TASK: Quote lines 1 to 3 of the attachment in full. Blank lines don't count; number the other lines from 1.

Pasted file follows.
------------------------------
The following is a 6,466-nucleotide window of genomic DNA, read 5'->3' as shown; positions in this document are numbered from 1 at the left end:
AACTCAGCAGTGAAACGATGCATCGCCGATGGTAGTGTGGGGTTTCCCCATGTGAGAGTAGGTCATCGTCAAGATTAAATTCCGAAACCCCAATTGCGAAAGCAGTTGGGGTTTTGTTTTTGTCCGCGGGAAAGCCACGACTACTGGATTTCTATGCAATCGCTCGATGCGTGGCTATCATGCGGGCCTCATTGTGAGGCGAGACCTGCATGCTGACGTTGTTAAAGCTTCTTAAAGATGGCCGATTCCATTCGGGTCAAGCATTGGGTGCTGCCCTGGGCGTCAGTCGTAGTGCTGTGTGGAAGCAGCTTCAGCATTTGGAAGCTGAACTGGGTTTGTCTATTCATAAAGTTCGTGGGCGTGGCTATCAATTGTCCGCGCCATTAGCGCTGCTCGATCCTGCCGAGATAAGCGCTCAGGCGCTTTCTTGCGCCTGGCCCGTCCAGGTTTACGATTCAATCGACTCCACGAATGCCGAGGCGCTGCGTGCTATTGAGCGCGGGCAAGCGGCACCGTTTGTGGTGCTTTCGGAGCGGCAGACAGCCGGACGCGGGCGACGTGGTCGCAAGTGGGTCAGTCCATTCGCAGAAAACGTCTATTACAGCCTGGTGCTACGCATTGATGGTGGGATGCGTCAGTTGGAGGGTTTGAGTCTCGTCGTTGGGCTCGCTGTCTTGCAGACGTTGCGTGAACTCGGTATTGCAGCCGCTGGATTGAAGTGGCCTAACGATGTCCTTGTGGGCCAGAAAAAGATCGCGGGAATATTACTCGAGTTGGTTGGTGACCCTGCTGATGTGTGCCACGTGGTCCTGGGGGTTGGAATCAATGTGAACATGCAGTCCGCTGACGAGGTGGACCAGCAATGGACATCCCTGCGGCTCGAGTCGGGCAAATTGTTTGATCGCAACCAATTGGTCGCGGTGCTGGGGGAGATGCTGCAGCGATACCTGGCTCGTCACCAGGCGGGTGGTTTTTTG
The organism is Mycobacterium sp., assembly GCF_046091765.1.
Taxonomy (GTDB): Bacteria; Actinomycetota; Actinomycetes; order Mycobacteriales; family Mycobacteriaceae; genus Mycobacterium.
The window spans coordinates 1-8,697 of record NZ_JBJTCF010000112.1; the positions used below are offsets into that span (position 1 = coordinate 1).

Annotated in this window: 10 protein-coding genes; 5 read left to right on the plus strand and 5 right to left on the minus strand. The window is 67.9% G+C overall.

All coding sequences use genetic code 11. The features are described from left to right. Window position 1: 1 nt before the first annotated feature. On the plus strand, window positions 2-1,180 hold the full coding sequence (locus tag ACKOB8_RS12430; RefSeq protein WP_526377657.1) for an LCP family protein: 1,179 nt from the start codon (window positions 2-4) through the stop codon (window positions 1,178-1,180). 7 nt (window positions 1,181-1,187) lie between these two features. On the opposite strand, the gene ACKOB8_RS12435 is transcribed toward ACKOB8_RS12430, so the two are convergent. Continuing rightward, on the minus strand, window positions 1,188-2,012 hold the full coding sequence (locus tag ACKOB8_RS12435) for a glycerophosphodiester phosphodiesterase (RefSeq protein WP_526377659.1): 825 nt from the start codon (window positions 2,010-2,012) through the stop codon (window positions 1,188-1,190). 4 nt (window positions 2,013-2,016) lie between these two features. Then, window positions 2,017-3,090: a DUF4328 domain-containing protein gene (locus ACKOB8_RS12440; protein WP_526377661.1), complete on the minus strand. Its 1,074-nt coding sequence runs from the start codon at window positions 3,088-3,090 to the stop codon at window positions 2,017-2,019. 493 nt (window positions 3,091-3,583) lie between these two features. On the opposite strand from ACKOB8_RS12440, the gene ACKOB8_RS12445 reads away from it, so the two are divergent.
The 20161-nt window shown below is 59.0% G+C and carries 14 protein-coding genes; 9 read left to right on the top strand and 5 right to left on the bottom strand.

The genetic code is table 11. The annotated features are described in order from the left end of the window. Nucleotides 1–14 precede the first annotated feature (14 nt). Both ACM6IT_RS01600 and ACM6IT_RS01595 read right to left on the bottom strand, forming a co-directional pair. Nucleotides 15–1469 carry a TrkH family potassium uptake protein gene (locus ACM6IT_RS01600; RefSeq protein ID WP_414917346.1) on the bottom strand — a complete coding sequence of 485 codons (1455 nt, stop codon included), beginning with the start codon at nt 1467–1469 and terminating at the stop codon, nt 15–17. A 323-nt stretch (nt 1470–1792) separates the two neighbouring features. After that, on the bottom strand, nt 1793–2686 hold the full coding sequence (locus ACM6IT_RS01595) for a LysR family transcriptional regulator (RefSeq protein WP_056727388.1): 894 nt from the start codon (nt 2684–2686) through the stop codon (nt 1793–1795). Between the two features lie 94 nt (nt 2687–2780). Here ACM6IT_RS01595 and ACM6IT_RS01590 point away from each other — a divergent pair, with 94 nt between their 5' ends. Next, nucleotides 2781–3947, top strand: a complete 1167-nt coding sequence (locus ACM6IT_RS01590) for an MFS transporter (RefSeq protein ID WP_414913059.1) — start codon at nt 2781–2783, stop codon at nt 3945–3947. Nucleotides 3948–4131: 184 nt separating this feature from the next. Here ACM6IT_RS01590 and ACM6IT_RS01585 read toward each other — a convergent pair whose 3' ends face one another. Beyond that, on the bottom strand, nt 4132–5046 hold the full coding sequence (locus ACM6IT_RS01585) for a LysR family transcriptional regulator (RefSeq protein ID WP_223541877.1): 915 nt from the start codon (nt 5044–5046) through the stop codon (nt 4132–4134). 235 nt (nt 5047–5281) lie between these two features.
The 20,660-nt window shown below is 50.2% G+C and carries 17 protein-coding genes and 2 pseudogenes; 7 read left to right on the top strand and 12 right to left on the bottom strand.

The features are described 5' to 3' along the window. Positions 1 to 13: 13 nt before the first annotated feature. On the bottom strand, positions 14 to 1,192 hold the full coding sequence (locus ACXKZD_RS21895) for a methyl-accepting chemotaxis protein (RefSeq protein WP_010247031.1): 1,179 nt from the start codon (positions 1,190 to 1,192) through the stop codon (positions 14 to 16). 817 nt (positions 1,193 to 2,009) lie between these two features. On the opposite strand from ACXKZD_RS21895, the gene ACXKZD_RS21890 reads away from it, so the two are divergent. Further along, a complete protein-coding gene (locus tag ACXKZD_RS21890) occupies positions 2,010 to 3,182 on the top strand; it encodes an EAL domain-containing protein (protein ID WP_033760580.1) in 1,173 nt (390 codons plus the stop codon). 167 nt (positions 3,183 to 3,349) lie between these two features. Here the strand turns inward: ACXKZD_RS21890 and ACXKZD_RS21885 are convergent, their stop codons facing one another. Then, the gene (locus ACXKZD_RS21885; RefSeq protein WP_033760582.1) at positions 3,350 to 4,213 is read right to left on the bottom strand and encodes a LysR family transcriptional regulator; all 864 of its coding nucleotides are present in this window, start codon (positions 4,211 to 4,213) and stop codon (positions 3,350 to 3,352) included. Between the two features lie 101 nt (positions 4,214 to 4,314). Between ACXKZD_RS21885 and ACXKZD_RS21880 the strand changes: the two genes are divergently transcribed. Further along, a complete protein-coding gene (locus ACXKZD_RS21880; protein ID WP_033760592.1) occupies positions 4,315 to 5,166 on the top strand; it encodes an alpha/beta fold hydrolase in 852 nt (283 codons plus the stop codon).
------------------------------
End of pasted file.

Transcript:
The following is a 6,466-nucleotide window of genomic DNA, read 5'->3' as shown; positions in this document are numbered from 1 at the left end:
AACTCAGCAGTGAAACGATGCATCGCCGATGGTAGTGTGGGGTTTCCCCATGTGAGAGTAGGTCATCGTCAAGATTAAATTCCGAAACCCCAATTGCGAAAGCAGTTGGGGTTTTGTTTTTGTCCGCGGGAAAGCCACGACTACTGGATTTCTATGCAATCGCTCGATGCGTGGCTATCATGCGGGCCTCATTGTGAGGCGAGACCTGCATGCTGACGTTGTTAAAGCTTCTTAAAGATGGCCGATTCCATTCGGGTCAAGCATTGGGTGCTGCCCTGGGCGTCAGTCGTAGTGCTGTGTGGAAGCAGCTTCAGCATTTGGAAGCTGAACTGGGTTTGTCTATTCATAAAGTTCGTGGGCGTGGCTATCAATTGTCCGCGCCATTAGCGCTGCTCGATCCTGCCGAGATAAGCGCTCAGGCGCTTTCTTGCGCCTGGCCCGTCCAGGTTTACGATTCAATCGACTCCACGAATGCCGAGGCGCTGCGTGCTATTGAGCGCGGGCAAGCGGCACCGTTTGTGGTGCTTTCGGAGCGGCAGACAGCCGGACGCGGGCGACGTGGTCGCAAGTGGGTCAGTCCATTCGCAGAAAACGTCTATTACAGCCTGGTGCTACGCATTGATGGTGGGATGCGTCAGTTGGAGGGTTTGAGTCTCGTCGTTGGGCTCGCTGTCTTGCAGACGTTGCGTGAACTCGGTATTGCAGCCGCTGGATTGAAGTGGCCTAACGATGTCCTTGTGGGCCAGAAAAAGATCGCGGGAATATTACTCGAGTTGGTTGGTGACCCTGCTGATGTGTGCCACGTGGTCCTGGGGGTTGGAATCAATGTGAACATGCAGTCCGCTGACGAGGTGGACCAGCAATGGACATCCCTGCGGCTCGAGTCGGGCAAATTGTTTGATCGCAACCAATTGGTCGCGGTGCTGGGGGAGATGCTGCAGCGATACCTGGCTCGTCACCAGGCGGGTGGTTTTTTG
The organism is Mycobacterium sp., assembly GCF_046091765.1.